A Proliferated Middle East?
While there is continued debate over Iran’s intentions, Tehran is, at a minimum, almost certainly engaged in a large-scale effort to acquire the capability to build nuclear weapons. Persistent (albeit fitful) efforts by the international community to dissuade Iran from its apparent objective have yet to succeed. Tehran has successfully moved a considerable way along the path toward acquiring nuclear weapons. Given the potential cascade of nuclear proliferation that may follow any overt declaration of a nuclear capability, Iran may judge that its interests are best served by establishing a “latent” or “virtual” nuclear capability along the lines of what Israel has done. Should this come to pass, or if Iran overtly develops a nuclear arsenal, it might encourage Tehran to pursue more aggressively its various forms of ambiguous aggression throughout the Middle East and beyond. If Iran tests a nuclear weapon, the situation for Israel could change dramatically in a manner somewhat similar to that of the United States when the Soviet Union tested its first atomic weapon in August 1949. In a strictly military sense Israel would likely be better positioned to derail the Iranian nuclear program before it reached the weaponization phase. Yet an argument can also be made that the political case for preventive action may be stronger once Iran had openly demonstrated its duplicity in the face of genuine efforts by the international community to assist Tehran in its “peaceful” development of nuclear energy. Should Israel forego military action against Iran, a bipolar regional nuclear competition could ensue, at least in the near term while other regional powers decide whether or not to enter the nuclear arena.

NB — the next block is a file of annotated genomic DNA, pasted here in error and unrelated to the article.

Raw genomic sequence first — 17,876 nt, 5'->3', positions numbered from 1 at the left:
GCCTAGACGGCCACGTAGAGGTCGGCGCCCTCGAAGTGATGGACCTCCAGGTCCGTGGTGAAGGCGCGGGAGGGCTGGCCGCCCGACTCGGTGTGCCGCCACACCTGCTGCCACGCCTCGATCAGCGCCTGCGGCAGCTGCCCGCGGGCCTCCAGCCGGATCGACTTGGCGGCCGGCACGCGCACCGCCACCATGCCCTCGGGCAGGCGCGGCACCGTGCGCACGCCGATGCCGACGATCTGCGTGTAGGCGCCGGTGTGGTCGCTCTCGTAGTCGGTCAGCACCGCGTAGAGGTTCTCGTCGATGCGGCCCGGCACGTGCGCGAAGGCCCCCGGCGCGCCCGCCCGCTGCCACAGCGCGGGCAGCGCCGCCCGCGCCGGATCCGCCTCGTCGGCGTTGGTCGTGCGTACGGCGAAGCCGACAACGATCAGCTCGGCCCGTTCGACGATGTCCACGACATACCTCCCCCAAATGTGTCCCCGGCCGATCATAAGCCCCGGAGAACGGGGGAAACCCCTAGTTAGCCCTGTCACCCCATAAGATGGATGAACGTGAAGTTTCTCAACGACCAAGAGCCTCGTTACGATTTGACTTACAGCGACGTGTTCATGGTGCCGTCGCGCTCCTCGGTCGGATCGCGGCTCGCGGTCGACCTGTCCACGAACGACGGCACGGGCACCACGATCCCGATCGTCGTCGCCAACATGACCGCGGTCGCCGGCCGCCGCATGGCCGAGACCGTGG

How might crisis stability be preserved under these conditions? Let us assume that crisis stability means preserving a secure second-strike capability so as to reduce the incentive of any state to initiate nuclear weapons use. Given this assumption, a Middle East characterized by a multipolar nuclear competition comprising asymmetric and immature capabilities may be a place of great crisis instability. Given relatively limited resources, the newly minted nuclear powers will have some tough choices to make about how they size and shape their forces, and how they control and protect them. It may be simpler for a newly armed nuclear power to build more nuclear weapons and delivery systems, and to hide a portion of them in locations that would be difficult to detect, in the hope that this would ensure the survival of a sufficient number of weapons to retaliate in the event of an attack. Should this condition obtain, a single compromise of positional data could produce a major shift in the nuclear balance and perhaps even invite an attack.
Unlike during the Cold War era, when the United States and Soviet Union dominated the nuclear competition, might external powers be able to exert a significant influence on a regional nuclear competition? Generally discarded halfway through the Cold War — especially by the United States — defenses may play an important role in preserving deterrence and terminating a conflict. In a crisis, the United States could, in theory, threaten to intercept the ballistic missiles of any state attempting a first strike. It may also be possible to intercept nuclear-capable aircraft and cruise missiles. In attempting to terminate a conflict, the United States could declare that its forces will intercept any ballistic missiles or nuclear-capable aircraft or cruise missiles launched by any power after a declared cease-fire goes into effect.